A fatal motorcycle crash in Volusia County was reported on Saturday.

Thousands of motorcyclists were in Daytona Beach Oct. 21-22 for Biketoberfest.

Drivers who cause motorcycle collisions may experience a moment of panic immediately after when they decide to stay or flee the scene. Those who choose to leave the scene of the crash are are in fact breaking the law and committing a serious crime. In such cases, it is the victim and their family who are burdened with all the expenses of the aftermath of the crash, including costs of hospitalization, rehabilitation and even funeral expenses, lost wages and more. Our Florida Motorcycle Accident Injury Lawyers at Whittel & Melton can help those injured and families of those killed in hit-and-run accidents better understand their legal rights.

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A Broward County woman is suing Hyatt, alleging negligence led to her suffering injuries in the shower.

The woman filed a complaint Sept. 28 in the Ninth Judicial Circuit Court in Florida Orange County against Hyatt Corporation alleging they failed to use ordinary care to maintain their premises in a safe condition.

According to the complaint, on Sept. 22, 2015, the woman sustained serious injuries on the side of her neck when the shower head in a Hyatt Regency of Orlando bathroom suddenly dislodged and struck her. The suit says this caused her to violently twist her body and fall full force onto her right arm, neck and shoulder area.

As a result, she says she suffered bodily injuries, resulting in pain and suffering, disability, mental anguish, medical expenses and loss of earnings.

Sometimes something as simple as bathing can be a hazardous activity. Injuries from falls in the bathroom, particularly when getting in and out of a shower or tub, are common occurrences.

Bathroom falls typically mean violent contact with hard surfaces, which may result in traumatic brain injuries, back, hip or spinal injuries, neck fractures, or broken bones. If you suffered a serious injury from a hotel bathroom fall, you may still be dealing with the after effects.

If the hotel where you fell did not provide reasonable accommodations to protect you from an accident, you may be able to file an injury claim against the hotel for failing to provide a reasonably safe environment. Our South Florida Slip, Trip & Fall Injury Lawyers at Whittel & Melton can help you pursue potential compensation for your medical bills, lost wages, and pain and suffering.

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Florida lawmakers are discussing a potential law that would make helmets mandatory for motorcycle riders under 21.

Sen. Keith Perry’s (R-Gainesville) bill would change the helmet exemption from 16 to 21. Under the change, drivers over 21 must have an insurance policy for at least $10,000 to ride without a helmet.

Any motorcyclist under 21 not wearing a helmet would be charged with a traffic infraction.

According to AAA, motorcycle accident deaths in Florida are up 30 percent since 2014, with 606 motorcyclists losing their lives in 2015 alone.

Lawmakers have tried and failed to bring back the mandatory helmet law the legislature repealed in 2000.

The new bill would require that motorcyclists and moped drivers under the age of 21 wear helmets.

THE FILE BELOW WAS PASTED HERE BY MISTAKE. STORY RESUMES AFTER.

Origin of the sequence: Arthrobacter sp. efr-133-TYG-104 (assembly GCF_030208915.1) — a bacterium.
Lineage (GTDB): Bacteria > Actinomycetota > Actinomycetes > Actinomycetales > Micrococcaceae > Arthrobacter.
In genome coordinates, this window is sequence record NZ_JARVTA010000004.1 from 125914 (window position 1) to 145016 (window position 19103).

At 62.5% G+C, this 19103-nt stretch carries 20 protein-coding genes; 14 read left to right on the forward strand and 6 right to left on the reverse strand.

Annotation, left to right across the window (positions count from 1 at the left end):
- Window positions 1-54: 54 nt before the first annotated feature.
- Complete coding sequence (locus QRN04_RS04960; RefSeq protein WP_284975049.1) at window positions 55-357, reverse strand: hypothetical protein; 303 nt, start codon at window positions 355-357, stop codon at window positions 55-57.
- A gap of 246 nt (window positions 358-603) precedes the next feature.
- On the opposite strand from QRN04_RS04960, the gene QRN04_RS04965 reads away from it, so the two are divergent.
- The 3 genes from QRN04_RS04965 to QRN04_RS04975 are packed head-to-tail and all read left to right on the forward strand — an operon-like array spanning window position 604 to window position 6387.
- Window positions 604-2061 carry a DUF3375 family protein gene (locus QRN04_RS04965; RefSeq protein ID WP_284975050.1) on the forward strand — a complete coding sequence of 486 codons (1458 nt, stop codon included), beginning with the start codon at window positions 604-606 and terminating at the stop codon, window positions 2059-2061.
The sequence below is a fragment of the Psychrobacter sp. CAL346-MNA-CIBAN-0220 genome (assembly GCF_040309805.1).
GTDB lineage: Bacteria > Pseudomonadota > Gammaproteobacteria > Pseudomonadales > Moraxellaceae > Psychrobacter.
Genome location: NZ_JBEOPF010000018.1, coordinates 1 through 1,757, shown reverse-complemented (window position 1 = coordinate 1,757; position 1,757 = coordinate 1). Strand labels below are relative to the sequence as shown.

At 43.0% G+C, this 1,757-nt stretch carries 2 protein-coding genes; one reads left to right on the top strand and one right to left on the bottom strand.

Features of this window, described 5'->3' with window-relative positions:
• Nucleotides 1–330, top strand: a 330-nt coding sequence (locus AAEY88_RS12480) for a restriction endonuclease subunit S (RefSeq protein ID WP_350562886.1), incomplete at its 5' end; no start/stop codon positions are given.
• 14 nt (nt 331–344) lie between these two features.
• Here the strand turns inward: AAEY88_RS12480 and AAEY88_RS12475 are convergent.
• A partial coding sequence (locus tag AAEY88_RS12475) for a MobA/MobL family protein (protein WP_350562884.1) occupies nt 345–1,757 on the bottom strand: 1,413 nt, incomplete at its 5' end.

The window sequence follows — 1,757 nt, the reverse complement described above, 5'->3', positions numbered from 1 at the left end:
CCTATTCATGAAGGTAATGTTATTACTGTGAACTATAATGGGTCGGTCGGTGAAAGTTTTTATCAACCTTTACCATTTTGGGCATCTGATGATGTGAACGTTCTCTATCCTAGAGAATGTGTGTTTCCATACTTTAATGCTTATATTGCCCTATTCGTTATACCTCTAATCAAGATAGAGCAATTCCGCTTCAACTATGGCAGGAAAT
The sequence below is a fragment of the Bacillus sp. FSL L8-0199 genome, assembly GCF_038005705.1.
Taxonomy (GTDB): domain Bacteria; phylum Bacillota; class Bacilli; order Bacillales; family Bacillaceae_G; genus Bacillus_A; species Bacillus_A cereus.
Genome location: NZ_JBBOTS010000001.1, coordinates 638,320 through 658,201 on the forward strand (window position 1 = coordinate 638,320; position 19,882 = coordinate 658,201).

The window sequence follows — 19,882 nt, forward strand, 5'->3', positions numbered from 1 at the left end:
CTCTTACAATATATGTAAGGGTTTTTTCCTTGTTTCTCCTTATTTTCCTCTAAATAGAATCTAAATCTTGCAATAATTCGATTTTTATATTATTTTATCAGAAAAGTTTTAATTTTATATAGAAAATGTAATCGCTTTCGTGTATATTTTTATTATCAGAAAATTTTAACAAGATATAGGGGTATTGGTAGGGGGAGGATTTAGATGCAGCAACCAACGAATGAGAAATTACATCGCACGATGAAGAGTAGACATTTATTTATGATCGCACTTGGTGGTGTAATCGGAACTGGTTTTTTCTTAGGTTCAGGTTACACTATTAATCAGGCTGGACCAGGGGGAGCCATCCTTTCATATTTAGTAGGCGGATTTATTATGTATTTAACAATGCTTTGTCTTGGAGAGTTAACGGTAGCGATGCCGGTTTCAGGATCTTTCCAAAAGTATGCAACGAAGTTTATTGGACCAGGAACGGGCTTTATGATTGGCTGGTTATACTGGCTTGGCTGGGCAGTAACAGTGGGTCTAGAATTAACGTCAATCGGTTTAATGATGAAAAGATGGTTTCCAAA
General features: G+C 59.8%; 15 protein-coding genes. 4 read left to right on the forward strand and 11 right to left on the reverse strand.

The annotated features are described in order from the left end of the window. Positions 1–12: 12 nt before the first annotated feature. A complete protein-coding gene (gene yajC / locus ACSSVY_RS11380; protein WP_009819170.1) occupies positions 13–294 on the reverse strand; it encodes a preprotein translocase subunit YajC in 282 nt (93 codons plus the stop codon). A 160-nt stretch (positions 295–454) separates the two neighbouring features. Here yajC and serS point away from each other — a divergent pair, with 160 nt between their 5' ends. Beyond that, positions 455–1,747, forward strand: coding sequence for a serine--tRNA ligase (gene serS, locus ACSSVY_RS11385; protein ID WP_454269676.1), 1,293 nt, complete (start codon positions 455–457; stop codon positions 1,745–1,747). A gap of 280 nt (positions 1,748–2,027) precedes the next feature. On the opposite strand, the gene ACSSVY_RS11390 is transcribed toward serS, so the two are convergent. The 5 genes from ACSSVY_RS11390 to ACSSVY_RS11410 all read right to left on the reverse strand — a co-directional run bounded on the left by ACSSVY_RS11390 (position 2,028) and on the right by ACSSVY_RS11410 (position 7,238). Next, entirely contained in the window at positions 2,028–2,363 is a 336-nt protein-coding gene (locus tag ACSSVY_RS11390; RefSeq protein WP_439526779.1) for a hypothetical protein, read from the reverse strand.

Still, the National Highway Transportation Safety Administration finds it’s not young people but motorcyclists 40 and over who are more likely to die in accidents: that age group comprised 54 percent of motorcycle fatalities in 2015.

One of every five motorcycle crashes reported results in head or neck injuries. Head injuries are are far more common in motorcycle crashes. Research shows that wearing a helmet reduces the risk of neck or head injury. Most crashes on a motorcycle happen on shorter trips and even with low-speed crashes, there can be a fatality. For most riders who are travelling at around 30 miles an hour when they get get involved in a crash, helmets can cut both the number and the severity of injuries by half. Regardless of what speed a motorcyclist is travelling at, not wearing a helmet places you at an increased risk of suffering from a head injury or wrongful death than riders who are wearing helmets at the time of the crash.

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A 2-year-old boy drowned Saturday afternoon after he wandered into the pool at his Westside home, according to the Jacksonville Sheriff’s Office.

The boy’s father and stepmother were with him at the home.

The boy’s father went to check on the boy Saturday afternoon, thinking the toddler was asleep in his room. When he wasn’t there, the father looked for him and found the boy in the backyard pool, quickly pulling him out and beginning CPR.

When firefighters arrived, they continued CPR and took the boy to Orange Park Medical Center, where he died.

Police said the in-ground pool was gated and there were several obstacles to the child getting to the pool, but they were ones the toddler could get through, like a screen door.

There have been 43 reported drownings over the last six years reported to the Department of Children and Families since 2012 in Jacksonville.

Police are investigating the incident, but no foul play is suspected. The Department of Children and Families will be notified.

There are approximately 3,300 drowning deaths per year, according to a report by the CDC. That means there are an alarming 10 deaths per day nationwide. One in five of these drowning deaths involve a child. Tragically, almost all drowning deaths in swimming pools are the result of negligence and are entirely preventable.

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The Volusia County Sheriff was injured in a crash while riding a bicycle Friday morning.